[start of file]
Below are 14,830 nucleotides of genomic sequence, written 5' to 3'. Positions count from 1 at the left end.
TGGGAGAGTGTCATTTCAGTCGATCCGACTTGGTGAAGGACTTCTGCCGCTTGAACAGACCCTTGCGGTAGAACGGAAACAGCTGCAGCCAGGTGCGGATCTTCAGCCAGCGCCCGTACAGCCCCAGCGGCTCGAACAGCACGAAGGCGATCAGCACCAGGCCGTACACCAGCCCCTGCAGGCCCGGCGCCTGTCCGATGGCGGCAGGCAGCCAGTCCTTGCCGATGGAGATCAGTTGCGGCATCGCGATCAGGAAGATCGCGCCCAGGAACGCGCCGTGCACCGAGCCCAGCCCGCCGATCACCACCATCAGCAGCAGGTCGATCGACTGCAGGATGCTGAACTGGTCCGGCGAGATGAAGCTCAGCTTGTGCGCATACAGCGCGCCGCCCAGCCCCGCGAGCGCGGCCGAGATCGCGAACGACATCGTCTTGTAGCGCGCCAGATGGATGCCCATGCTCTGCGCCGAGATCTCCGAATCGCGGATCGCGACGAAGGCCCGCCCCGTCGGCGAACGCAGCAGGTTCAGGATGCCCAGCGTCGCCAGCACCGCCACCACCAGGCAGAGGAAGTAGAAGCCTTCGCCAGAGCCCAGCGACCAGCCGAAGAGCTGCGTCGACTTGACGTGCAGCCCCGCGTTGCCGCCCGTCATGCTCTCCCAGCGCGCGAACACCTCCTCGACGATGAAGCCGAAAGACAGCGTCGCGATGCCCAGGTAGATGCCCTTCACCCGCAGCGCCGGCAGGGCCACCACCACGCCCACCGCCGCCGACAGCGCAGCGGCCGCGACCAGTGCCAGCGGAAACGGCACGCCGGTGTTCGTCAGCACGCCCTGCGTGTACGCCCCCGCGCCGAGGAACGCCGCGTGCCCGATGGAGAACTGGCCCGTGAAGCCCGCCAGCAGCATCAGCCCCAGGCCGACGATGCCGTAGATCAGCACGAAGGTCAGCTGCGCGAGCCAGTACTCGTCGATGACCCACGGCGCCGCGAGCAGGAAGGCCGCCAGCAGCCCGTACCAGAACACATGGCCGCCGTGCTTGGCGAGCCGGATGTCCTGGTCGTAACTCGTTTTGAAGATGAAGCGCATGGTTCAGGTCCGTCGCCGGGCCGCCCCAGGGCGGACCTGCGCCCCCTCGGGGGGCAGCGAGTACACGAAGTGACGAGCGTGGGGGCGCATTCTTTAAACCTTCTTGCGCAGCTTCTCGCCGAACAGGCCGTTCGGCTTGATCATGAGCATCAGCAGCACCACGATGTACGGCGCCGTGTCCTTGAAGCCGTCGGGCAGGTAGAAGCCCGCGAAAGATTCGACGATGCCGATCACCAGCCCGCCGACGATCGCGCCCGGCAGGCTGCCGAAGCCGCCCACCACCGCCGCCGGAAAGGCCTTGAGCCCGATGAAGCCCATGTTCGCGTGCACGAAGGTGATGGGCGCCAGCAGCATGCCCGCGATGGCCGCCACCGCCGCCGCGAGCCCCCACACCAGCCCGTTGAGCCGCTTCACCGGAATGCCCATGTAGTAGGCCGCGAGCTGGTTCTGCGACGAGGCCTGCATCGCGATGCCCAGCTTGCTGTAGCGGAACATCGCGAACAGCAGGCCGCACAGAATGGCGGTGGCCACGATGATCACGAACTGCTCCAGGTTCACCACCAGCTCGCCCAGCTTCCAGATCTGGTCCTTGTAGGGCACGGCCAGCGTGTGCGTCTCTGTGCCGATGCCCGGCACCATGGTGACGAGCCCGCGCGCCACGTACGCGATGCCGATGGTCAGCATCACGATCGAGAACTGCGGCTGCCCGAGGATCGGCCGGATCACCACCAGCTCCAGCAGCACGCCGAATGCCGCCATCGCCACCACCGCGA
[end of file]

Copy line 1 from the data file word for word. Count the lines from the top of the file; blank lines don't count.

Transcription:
Below are 14,830 nucleotides of genomic sequence, written 5' to 3'. Positions count from 1 at the left end.